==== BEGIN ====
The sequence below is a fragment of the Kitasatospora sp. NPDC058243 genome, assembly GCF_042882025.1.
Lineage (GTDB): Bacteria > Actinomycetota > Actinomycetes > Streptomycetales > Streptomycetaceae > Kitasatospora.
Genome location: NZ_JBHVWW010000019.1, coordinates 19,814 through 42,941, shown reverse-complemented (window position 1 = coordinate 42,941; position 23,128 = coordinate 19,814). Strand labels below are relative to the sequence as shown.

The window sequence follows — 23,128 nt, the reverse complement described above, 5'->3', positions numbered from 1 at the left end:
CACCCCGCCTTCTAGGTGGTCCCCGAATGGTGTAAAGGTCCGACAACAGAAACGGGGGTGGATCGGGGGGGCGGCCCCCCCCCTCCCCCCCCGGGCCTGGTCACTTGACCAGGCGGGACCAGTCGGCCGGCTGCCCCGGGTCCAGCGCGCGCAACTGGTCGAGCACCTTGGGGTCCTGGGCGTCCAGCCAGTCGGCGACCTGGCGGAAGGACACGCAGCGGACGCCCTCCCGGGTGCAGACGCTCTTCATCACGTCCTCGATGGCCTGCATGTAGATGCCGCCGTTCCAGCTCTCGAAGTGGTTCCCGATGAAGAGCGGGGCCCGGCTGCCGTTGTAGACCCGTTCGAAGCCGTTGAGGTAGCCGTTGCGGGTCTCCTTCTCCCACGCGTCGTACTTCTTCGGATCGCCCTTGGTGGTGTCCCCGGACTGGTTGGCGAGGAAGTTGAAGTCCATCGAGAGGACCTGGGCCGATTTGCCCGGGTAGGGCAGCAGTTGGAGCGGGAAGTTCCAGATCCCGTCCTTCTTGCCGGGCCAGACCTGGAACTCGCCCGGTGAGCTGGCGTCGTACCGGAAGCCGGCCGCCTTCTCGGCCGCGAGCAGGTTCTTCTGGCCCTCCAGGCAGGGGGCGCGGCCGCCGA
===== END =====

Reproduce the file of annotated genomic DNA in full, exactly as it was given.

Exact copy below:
The sequence below is a fragment of the Kitasatospora sp. NPDC058243 genome, assembly GCF_042882025.1.
Lineage (GTDB): Bacteria > Actinomycetota > Actinomycetes > Streptomycetales > Streptomycetaceae > Kitasatospora.
Genome location: NZ_JBHVWW010000019.1, coordinates 19,814 through 42,941, shown reverse-complemented (window position 1 = coordinate 42,941; position 23,128 = coordinate 19,814). Strand labels below are relative to the sequence as shown.

The window sequence follows — 23,128 nt, the reverse complement described above, 5'->3', positions numbered from 1 at the left end:
CACCCCGCCTTCTAGGTGGTCCCCGAATGGTGTAAAGGTCCGACAACAGAAACGGGGGTGGATCGGGGGGGCGGCCCCCCCCCTCCCCCCCCGGGCCTGGTCACTTGACCAGGCGGGACCAGTCGGCCGGCTGCCCCGGGTCCAGCGCGCGCAACTGGTCGAGCACCTTGGGGTCCTGGGCGTCCAGCCAGTCGGCGACCTGGCGGAAGGACACGCAGCGGACGCCCTCCCGGGTGCAGACGCTCTTCATCACGTCCTCGATGGCCTGCATGTAGATGCCGCCGTTCCAGCTCTCGAAGTGGTTCCCGATGAAGAGCGGGGCCCGGCTGCCGTTGTAGACCCGTTCGAAGCCGTTGAGGTAGCCGTTGCGGGTCTCCTTCTCCCACGCGTCGTACTTCTTCGGATCGCCCTTGGTGGTGTCCCCGGACTGGTTGGCGAGGAAGTTGAAGTCCATCGAGAGGACCTGGGCCGATTTGCCCGGGTAGGGCAGCAGTTGGAGCGGGAAGTTCCAGATCCCGTCCTTCTTGCCGGGCCAGACCTGGAACTCGCCCGGTGAGCTGGCGTCGTACCGGAAGCCGGCCGCCTTCTCGGCCGCGAGCAGGTTCTTCTGGCCCTCCAGGCAGGGGGCGCGGCCGCCGA